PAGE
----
A review of Lizzie and the Lost Baby by Cheryl Blackford

Cheryl Blackford’s debut children’s novel is an expertly layered tale of two siblings evacuated from their hometown in England during World War II, to live with strangers in the Yorkshire countryside. Lizzie and her brother Peter do not feel at home with their brusque new guardian Madge, wife of the local policeman. And things only get more complicated when Lizzie discovers an abandoned baby and takes it home to Madge. Exploring the parallel child’s-eye-view accounts of Lizzie and Elijah, a more

Reviewed by Carra on
February 11, 2016 | 0 comments
A review of Destiny's Embrace by Beverly Jenkins

There are many ways to celebrate this month and the accomplishments of African Americans in our history and in our community. To start you off, here are a few events going on at our libraries. But events aside, you can also celebrate by reading. And after hearing about Beverly Jenkins in the latest edition of more

Reviewed by Katharine - Central on
February 9, 2016 | 0 comments
A review of Pepper & Poe by Frann Preston-Gannon

2011 Maurice Sendak Fellowship Award Winner, Frann Preston-Gannon, makes her US picture book debut with the fun new book Pepper & Poe.Pepper the cat leads a nice orderly life.  He has his daily routine and likes it that way.  Then one day a new kitten Poe joins the family and messes everything up.  All Poe wants to do is play - but that disrupts Pepper's plans.  Will the two ever learn to get along and become friends?  Will Pepper ever have his order restored? more

Reviewed by Jenny on
February 5, 2016 | 0 comments
A review of Year of Yes: How to Dance it Out, Stand in the Sun and Be Your Own Person by Shonda Rhimes

Finally. Somebody throws the doors wide open on the discussion of working moms and introduces a thought-provoking personal experiment. I needed this book. Shonda Rhimes is a critically acclaimed television producer and writer whose shows include Grey's Anatomy, Private Practice, Scandal and more

Reviewed by Molly - Central on
February 4, 2016 | 0 comments
A review of Jane Steele by Lyndsay Faye

Lyndsay Faye, writer of the excellent Timothy Wilde mysteries set in 19th century NYC, has something new for her fans (and their numbers will grow with this book, I predict). Her new novel is a historical one to be sure, but it's also an homage to Jane Eyre - if Jane Eyre killed the people who did her wrong instead of just silently suffering. Though this is described in the blurb as a more

Reviewed by Jane J on
February 3, 2016 | 0 comments
A review of The Notorious RBG: The Life and Times of Ruth Bader Ginsburg by Irin Carmon and Shana J. Knizhnik

This is an exceptional book about the life and times of Supreme Court Justice Ruth Bader Ginsburg (RBG). I have no doubt that RBG will go down in history as one of the most influential figures in the fight for gender equality and civil rights and now she's got the positive notoriety of an Internet movement behind her. The idea behind the RBG craze started with a maverick young lawyer named Shana Knizhnik who created the Notorious R.B.G. Tumblr. more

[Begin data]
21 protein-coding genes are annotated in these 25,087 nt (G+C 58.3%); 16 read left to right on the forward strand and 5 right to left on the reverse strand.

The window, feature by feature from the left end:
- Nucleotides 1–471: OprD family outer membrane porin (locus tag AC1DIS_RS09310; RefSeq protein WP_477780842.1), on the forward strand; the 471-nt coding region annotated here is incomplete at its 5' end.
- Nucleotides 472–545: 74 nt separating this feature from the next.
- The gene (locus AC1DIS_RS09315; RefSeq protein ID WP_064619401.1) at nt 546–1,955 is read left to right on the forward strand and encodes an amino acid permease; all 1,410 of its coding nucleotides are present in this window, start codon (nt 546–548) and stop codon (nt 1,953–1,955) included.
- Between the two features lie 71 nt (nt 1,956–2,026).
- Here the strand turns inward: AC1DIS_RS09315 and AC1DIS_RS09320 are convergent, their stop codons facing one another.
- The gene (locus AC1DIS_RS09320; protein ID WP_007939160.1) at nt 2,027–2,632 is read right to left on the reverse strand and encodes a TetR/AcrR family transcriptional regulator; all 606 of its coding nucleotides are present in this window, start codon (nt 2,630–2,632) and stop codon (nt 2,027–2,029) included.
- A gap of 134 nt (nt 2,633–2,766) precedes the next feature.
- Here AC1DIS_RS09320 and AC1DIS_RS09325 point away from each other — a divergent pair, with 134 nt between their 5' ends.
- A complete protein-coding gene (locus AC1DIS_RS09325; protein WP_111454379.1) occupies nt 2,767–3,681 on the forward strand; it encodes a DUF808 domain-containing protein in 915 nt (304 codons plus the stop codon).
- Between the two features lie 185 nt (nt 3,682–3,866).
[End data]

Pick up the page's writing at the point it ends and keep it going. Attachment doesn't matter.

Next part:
Reviewed by Molly - Central on
February 1, 2016 | 0 comments
A review of Dreamland: The True Tale of America’s Opiate Epidemic by Sam Quinones

It’s the most American of pursuits: identify a niche in the market, establish yourself in business, determine what your customers need and want, and ride the wave of prosperity so you can achieve the big house or a comfortable life for your family. It’s worked for generations of Americans in small towns across the nation. But as journalist Sam Quinones reports, it’s the same recipe that has led to one of the most pressing and underreported crises of our time: skyrocketing opiate addiction. In more

Reviewed by Katie H. on
January 28, 2016 | 0 comments
National Book Critics Circle Award Nominees The National Book Critics Circle Awards, determined by a jury of critics and book review editors, honor excellence in six categories – autobiography, biography, criticism, fiction, nonfiction and poetry.  Nominees in all categories follow: Fiction Lauren Groff Fates and FuriesPaul Beatty, The Sellout more

Reviewed by Molly - Central on
January 26, 2016 | 0 comments
A review of We are not ourselves by Matthew Thomas

At over 600 pages, this isn’t a light read, but Matthew Thomas uses the pages to plunge us deeply into a life’s story--spanning the time from before Eileen Tumulty was born to Irish immigrants in 1941, through the adulthood of her son in the 2000’s, in Queens, New York City. Using historical and cultural context, Thomas shows us how much a product of our environment (family, history, politics, society) we are, and how much our expectations are shaped by these influences. He also shows us how more

Reviewed by Carra on
January 25, 2016 | 0 comments
A review of Simon Vs. the Homo Sapien's Agenda by Becky Albertalli

Sixteen-year-old Simon knows he'll eventually come out to his family and friends, but for now he's happy to live a drama-free life, keeping the private business of his sexual orientation between himself and Blue, the anonymous but increasingly flirtatious boy he's been chatting with online. This plan is blown to pieces when the wrong pair of eyes falls on an email he wrote to Blue, throwing Simon into the exact swarm of high school politics that he's been so careful to avoid. Simon must decide more

Reviewed by Beth on
January 22, 2016 | 0 comments
Syndicate content